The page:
Prepare for the Interview
Treat like any other interview. Bring work examples and anything else that may be helpful.
Regardless of the implications of that old quip "close enough for government work," the standards of science and work ethic compare well with those of academia and industry. The CDC's Koo says that "in some ways, science at the CDC is perhaps more rigorous because it gets examined so much," she says. "We're government, and so we have a responsibility to be putting out recommendations and scientific data that are reliable—we have a whole peer-review process, and you're not even allowed to publish anything until it goes through that process at the agency," she says.
Sandy Miller Hays, director of the Information Office with the USDA's Agricultural Research Service (ARS), notes that work at the ARS, carried out by 2,200 scientists, touches on the lives of everyone in the United States. "It's a very exciting place to work—we have discovery going on all the time," she says. "It's not just about researching a new type of soy bean—we do a lot of human nutrition research, for instance, taking an agricultural commodity and turning it into a product that everybody can use," she says. "It's amazing the things that we have done that have an impact on people's everyday lives."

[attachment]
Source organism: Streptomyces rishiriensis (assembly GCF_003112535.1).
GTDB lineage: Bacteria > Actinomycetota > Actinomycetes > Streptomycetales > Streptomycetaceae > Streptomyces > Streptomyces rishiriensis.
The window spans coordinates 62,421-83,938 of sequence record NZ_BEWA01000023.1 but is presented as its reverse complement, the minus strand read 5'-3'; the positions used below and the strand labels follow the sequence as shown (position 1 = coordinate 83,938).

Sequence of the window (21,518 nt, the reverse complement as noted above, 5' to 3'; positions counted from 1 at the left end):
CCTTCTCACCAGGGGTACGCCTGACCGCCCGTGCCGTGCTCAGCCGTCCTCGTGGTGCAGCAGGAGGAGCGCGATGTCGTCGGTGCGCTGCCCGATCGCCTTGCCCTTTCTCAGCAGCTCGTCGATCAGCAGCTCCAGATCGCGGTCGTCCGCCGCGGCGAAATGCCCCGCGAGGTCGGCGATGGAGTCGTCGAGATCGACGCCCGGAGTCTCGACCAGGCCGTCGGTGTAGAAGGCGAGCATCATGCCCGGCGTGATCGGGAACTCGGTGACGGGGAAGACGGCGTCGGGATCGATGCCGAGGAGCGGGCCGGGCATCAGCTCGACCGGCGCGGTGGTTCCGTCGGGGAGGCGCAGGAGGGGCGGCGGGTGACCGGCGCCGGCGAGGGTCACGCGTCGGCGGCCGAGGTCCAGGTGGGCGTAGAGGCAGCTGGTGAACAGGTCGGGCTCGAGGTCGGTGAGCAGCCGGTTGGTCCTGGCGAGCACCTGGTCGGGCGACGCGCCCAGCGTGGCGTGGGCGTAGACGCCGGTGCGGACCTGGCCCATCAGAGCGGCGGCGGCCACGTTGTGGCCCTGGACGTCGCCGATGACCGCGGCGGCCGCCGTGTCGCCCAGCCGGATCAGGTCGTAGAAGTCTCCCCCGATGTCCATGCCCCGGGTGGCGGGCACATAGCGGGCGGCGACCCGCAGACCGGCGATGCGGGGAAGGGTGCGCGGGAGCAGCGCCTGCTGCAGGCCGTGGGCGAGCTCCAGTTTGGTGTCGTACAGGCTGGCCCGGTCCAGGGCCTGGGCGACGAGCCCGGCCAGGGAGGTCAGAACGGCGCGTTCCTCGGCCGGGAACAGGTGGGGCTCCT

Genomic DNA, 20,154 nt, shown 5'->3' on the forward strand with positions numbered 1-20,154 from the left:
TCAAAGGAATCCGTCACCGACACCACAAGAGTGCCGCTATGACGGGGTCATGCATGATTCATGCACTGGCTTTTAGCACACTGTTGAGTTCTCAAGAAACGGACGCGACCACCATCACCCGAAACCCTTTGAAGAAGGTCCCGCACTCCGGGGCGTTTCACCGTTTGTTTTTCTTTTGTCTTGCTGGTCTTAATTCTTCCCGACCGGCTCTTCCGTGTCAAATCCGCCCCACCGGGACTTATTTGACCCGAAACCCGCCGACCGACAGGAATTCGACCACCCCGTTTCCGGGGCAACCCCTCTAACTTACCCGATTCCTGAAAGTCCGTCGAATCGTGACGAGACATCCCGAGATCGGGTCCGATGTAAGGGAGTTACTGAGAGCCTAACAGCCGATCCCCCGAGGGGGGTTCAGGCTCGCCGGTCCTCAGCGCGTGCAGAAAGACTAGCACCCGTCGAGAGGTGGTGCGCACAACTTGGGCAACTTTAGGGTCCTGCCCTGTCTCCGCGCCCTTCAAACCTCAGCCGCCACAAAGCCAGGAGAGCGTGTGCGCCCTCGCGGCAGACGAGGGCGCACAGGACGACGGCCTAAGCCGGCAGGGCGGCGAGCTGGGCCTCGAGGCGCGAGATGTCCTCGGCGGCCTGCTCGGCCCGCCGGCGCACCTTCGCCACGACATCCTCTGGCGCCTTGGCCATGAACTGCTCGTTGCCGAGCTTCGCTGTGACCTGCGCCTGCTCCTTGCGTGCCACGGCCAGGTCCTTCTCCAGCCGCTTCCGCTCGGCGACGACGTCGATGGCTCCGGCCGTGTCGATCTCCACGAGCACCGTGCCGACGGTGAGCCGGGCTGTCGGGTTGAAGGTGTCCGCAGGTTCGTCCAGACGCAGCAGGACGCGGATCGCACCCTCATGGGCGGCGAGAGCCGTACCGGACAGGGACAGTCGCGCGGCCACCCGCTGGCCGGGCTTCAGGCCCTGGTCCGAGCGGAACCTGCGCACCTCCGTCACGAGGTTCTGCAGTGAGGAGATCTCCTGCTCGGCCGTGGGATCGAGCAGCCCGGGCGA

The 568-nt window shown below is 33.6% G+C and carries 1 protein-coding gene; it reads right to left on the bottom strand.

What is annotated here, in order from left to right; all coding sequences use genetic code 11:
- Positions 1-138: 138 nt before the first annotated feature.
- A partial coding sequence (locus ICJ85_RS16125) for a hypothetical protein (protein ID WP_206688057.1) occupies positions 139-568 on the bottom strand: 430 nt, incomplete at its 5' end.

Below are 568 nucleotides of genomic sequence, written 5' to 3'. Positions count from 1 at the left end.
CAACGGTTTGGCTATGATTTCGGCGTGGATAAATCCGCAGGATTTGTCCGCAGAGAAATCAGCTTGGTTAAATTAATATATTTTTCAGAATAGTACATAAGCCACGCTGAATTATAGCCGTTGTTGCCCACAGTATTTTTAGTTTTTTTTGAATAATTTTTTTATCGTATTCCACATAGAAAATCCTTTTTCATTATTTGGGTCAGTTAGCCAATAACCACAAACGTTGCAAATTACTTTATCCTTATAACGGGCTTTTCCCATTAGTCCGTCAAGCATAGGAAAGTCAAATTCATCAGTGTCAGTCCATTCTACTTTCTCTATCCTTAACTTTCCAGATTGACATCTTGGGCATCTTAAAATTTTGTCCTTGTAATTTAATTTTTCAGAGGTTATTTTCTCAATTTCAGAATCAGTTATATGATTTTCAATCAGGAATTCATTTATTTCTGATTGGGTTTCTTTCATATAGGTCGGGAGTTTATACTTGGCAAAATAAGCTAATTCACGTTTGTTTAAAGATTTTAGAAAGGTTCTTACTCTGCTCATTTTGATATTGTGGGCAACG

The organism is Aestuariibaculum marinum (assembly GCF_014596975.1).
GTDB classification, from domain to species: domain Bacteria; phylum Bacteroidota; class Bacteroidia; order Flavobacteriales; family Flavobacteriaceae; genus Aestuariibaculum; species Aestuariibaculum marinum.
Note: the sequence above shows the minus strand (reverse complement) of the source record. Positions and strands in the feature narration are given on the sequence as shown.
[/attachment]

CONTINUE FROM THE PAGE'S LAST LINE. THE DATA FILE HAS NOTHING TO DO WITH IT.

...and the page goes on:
Because some hiring government institutions are so large—the intramural program at the NIH consists of about 1,100 research groups—opportunities abound for collaborations and interactions. "Our postdoctoral fellows, in particular, have an opportunity to meet a lot of people. Just about every Nobel Prize winner in Physiology or Medicine for the past 20 years has visited the NIH," Owens says. "Most of the members of the National Academy of Sciences who are in the biomedical research area come to talk, and we make special opportunities for postdoctoral fellows to have lunch with the big-name speakers that come in."